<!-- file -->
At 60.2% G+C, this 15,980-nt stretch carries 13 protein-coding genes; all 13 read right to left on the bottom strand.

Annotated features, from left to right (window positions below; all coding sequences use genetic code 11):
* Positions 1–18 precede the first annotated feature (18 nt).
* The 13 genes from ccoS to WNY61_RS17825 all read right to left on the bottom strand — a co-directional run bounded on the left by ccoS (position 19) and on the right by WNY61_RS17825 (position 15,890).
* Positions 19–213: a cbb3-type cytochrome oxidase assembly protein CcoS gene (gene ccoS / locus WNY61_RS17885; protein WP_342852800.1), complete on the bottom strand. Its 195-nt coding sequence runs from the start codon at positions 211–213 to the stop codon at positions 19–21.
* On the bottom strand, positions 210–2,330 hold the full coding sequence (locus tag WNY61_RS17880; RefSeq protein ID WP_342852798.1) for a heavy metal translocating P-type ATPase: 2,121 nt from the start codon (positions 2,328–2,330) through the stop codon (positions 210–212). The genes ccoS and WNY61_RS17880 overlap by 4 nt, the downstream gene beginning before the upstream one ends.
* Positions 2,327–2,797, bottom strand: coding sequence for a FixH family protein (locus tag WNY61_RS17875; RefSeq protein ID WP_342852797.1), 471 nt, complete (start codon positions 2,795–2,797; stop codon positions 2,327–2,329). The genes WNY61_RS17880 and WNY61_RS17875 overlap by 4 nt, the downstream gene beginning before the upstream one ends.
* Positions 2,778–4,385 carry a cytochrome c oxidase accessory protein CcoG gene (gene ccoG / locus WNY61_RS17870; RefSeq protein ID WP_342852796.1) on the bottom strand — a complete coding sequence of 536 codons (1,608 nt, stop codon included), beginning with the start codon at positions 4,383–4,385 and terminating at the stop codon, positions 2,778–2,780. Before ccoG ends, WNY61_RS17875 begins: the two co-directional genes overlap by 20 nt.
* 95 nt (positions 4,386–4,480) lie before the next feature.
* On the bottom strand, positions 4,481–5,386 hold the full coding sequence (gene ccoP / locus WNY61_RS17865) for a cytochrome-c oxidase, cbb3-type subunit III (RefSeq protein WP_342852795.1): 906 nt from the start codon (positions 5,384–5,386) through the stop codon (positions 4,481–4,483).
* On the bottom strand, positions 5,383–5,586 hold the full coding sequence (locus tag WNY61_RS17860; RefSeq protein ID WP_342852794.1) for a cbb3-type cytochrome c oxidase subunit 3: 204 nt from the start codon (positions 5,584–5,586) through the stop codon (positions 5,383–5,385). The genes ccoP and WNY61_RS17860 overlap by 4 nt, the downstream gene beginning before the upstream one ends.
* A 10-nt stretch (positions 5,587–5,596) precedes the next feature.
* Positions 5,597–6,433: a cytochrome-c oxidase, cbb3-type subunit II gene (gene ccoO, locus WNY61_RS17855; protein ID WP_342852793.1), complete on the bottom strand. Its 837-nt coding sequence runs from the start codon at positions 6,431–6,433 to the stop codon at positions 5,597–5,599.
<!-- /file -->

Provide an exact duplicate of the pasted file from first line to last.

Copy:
At 60.2% G+C, this 15,980-nt stretch carries 13 protein-coding genes; all 13 read right to left on the bottom strand.

Annotated features, from left to right (window positions below; all coding sequences use genetic code 11):
* Positions 1–18 precede the first annotated feature (18 nt).
* The 13 genes from ccoS to WNY61_RS17825 all read right to left on the bottom strand — a co-directional run bounded on the left by ccoS (position 19) and on the right by WNY61_RS17825 (position 15,890).
* Positions 19–213: a cbb3-type cytochrome oxidase assembly protein CcoS gene (gene ccoS / locus WNY61_RS17885; protein WP_342852800.1), complete on the bottom strand. Its 195-nt coding sequence runs from the start codon at positions 211–213 to the stop codon at positions 19–21.
* On the bottom strand, positions 210–2,330 hold the full coding sequence (locus tag WNY61_RS17880; RefSeq protein ID WP_342852798.1) for a heavy metal translocating P-type ATPase: 2,121 nt from the start codon (positions 2,328–2,330) through the stop codon (positions 210–212). The genes ccoS and WNY61_RS17880 overlap by 4 nt, the downstream gene beginning before the upstream one ends.
* Positions 2,327–2,797, bottom strand: coding sequence for a FixH family protein (locus tag WNY61_RS17875; RefSeq protein ID WP_342852797.1), 471 nt, complete (start codon positions 2,795–2,797; stop codon positions 2,327–2,329). The genes WNY61_RS17880 and WNY61_RS17875 overlap by 4 nt, the downstream gene beginning before the upstream one ends.
* Positions 2,778–4,385 carry a cytochrome c oxidase accessory protein CcoG gene (gene ccoG / locus WNY61_RS17870; RefSeq protein ID WP_342852796.1) on the bottom strand — a complete coding sequence of 536 codons (1,608 nt, stop codon included), beginning with the start codon at positions 4,383–4,385 and terminating at the stop codon, positions 2,778–2,780. Before ccoG ends, WNY61_RS17875 begins: the two co-directional genes overlap by 20 nt.
* 95 nt (positions 4,386–4,480) lie before the next feature.
* On the bottom strand, positions 4,481–5,386 hold the full coding sequence (gene ccoP / locus WNY61_RS17865) for a cytochrome-c oxidase, cbb3-type subunit III (RefSeq protein WP_342852795.1): 906 nt from the start codon (positions 5,384–5,386) through the stop codon (positions 4,481–4,483).
* On the bottom strand, positions 5,383–5,586 hold the full coding sequence (locus tag WNY61_RS17860; RefSeq protein ID WP_342852794.1) for a cbb3-type cytochrome c oxidase subunit 3: 204 nt from the start codon (positions 5,584–5,586) through the stop codon (positions 5,383–5,385). The genes ccoP and WNY61_RS17860 overlap by 4 nt, the downstream gene beginning before the upstream one ends.
* A 10-nt stretch (positions 5,587–5,596) precedes the next feature.
* Positions 5,597–6,433: a cytochrome-c oxidase, cbb3-type subunit II gene (gene ccoO, locus WNY61_RS17855; protein ID WP_342852793.1), complete on the bottom strand. Its 837-nt coding sequence runs from the start codon at positions 6,431–6,433 to the stop codon at positions 5,597–5,599.